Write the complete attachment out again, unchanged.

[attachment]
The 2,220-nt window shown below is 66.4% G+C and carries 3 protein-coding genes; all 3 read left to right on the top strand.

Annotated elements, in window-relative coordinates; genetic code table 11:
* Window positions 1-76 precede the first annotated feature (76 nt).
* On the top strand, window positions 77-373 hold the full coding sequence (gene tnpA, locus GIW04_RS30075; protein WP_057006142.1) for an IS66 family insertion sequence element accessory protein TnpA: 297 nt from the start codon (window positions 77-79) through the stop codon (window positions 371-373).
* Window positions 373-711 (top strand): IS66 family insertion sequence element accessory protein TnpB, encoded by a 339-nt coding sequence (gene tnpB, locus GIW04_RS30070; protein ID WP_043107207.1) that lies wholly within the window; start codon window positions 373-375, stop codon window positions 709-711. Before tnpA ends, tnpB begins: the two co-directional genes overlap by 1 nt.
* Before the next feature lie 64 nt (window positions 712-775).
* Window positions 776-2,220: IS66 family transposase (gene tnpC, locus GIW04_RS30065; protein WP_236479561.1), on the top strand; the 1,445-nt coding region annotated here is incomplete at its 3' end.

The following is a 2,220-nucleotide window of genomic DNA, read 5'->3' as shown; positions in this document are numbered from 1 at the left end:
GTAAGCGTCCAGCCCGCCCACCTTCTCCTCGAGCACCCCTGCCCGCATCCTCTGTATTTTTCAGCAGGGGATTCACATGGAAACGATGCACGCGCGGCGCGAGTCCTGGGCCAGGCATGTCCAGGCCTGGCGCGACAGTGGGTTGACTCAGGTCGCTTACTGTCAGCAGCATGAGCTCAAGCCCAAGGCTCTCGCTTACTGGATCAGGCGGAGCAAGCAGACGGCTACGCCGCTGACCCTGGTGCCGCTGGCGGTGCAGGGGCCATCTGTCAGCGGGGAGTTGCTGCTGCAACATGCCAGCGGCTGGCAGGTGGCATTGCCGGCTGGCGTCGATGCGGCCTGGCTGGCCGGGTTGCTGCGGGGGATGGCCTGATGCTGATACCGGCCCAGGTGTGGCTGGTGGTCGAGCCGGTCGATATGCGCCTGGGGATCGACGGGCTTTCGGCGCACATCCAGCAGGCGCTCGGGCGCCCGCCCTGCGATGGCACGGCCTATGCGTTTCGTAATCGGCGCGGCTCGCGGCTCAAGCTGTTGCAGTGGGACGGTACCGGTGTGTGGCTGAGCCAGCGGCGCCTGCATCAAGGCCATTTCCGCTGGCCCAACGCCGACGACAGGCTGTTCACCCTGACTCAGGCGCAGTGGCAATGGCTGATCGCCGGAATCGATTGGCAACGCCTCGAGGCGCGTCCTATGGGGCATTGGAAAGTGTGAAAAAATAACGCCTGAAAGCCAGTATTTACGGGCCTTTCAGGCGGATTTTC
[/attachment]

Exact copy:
The 2,220-nt window shown below is 66.4% G+C and carries 3 protein-coding genes; all 3 read left to right on the top strand.

Annotated elements, in window-relative coordinates; genetic code table 11:
* Window positions 1-76 precede the first annotated feature (76 nt).
* On the top strand, window positions 77-373 hold the full coding sequence (gene tnpA, locus GIW04_RS30075; protein WP_057006142.1) for an IS66 family insertion sequence element accessory protein TnpA: 297 nt from the start codon (window positions 77-79) through the stop codon (window positions 371-373).
* Window positions 373-711 (top strand): IS66 family insertion sequence element accessory protein TnpB, encoded by a 339-nt coding sequence (gene tnpB, locus GIW04_RS30070; protein ID WP_043107207.1) that lies wholly within the window; start codon window positions 373-375, stop codon window positions 709-711. Before tnpA ends, tnpB begins: the two co-directional genes overlap by 1 nt.
* Before the next feature lie 64 nt (window positions 712-775).
* Window positions 776-2,220: IS66 family transposase (gene tnpC, locus GIW04_RS30065; protein WP_236479561.1), on the top strand; the 1,445-nt coding region annotated here is incomplete at its 3' end.

The following is a 2,220-nucleotide window of genomic DNA, read 5'->3' as shown; positions in this document are numbered from 1 at the left end:
GTAAGCGTCCAGCCCGCCCACCTTCTCCTCGAGCACCCCTGCCCGCATCCTCTGTATTTTTCAGCAGGGGATTCACATGGAAACGATGCACGCGCGGCGCGAGTCCTGGGCCAGGCATGTCCAGGCCTGGCGCGACAGTGGGTTGACTCAGGTCGCTTACTGTCAGCAGCATGAGCTCAAGCCCAAGGCTCTCGCTTACTGGATCAGGCGGAGCAAGCAGACGGCTACGCCGCTGACCCTGGTGCCGCTGGCGGTGCAGGGGCCATCTGTCAGCGGGGAGTTGCTGCTGCAACATGCCAGCGGCTGGCAGGTGGCATTGCCGGCTGGCGTCGATGCGGCCTGGCTGGCCGGGTTGCTGCGGGGGATGGCCTGATGCTGATACCGGCCCAGGTGTGGCTGGTGGTCGAGCCGGTCGATATGCGCCTGGGGATCGACGGGCTTTCGGCGCACATCCAGCAGGCGCTCGGGCGCCCGCCCTGCGATGGCACGGCCTATGCGTTTCGTAATCGGCGCGGCTCGCGGCTCAAGCTGTTGCAGTGGGACGGTACCGGTGTGTGGCTGAGCCAGCGGCGCCTGCATCAAGGCCATTTCCGCTGGCCCAACGCCGACGACAGGCTGTTCACCCTGACTCAGGCGCAGTGGCAATGGCTGATCGCCGGAATCGATTGGCAACGCCTCGAGGCGCGTCCTATGGGGCATTGGAAAGTGTGAAAAAATAACGCCTGAAAGCCAGTATTTACGGGCCTTTCAGGCGGATTTTC